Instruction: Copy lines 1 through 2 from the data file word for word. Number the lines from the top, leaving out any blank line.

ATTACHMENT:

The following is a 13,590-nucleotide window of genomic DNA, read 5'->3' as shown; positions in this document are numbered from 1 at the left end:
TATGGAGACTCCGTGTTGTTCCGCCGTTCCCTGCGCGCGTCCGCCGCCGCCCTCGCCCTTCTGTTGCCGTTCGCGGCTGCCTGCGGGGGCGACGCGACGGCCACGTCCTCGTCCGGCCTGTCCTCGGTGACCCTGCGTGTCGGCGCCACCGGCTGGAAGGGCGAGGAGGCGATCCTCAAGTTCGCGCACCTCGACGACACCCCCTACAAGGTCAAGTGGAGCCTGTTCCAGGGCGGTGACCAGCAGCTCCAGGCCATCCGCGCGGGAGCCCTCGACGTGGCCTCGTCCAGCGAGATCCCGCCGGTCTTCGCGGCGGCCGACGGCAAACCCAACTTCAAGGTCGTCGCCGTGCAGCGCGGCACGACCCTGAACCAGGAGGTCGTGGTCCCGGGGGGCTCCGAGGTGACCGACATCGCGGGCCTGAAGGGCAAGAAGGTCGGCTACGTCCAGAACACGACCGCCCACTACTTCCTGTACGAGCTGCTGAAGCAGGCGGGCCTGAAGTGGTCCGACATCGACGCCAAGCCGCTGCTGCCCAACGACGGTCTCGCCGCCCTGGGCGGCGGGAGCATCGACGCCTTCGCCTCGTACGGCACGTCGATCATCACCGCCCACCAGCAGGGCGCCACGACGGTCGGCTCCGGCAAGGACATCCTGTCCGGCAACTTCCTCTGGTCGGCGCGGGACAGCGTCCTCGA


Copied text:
The following is a 13,590-nucleotide window of genomic DNA, read 5'->3' as shown; positions in this document are numbered from 1 at the left end:
TATGGAGACTCCGTGTTGTTCCGCCGTTCCCTGCGCGCGTCCGCCGCCGCCCTCGCCCTTCTGTTGCCGTTCGCGGCTGCCTGCGGGGGCGACGCGACGGCCACGTCCTCGTCCGGCCTGTCCTCGGTGACCCTGCGTGTCGGCGCCACCGGCTGGAAGGGCGAGGAGGCGATCCTCAAGTTCGCGCACCTCGACGACACCCCCTACAAGGTCAAGTGGAGCCTGTTCCAGGGCGGTGACCAGCAGCTCCAGGCCATCCGCGCGGGAGCCCTCGACGTGGCCTCGTCCAGCGAGATCCCGCCGGTCTTCGCGGCGGCCGACGGCAAACCCAACTTCAAGGTCGTCGCCGTGCAGCGCGGCACGACCCTGAACCAGGAGGTCGTGGTCCCGGGGGGCTCCGAGGTGACCGACATCGCGGGCCTGAAGGGCAAGAAGGTCGGCTACGTCCAGAACACGACCGCCCACTACTTCCTGTACGAGCTGCTGAAGCAGGCGGGCCTGAAGTGGTCCGACATCGACGCCAAGCCGCTGCTGCCCAACGACGGTCTCGCCGCCCTGGGCGGCGGGAGCATCGACGCCTTCGCCTCGTACGGCACGTCGATCATCACCGCCCACCAGCAGGGCGCCACGACGGTCGGCTCCGGCAAGGACATCCTGTCCGGCAACTTCCTCTGGTCGGCGCGGGACAGCGTCCTCGA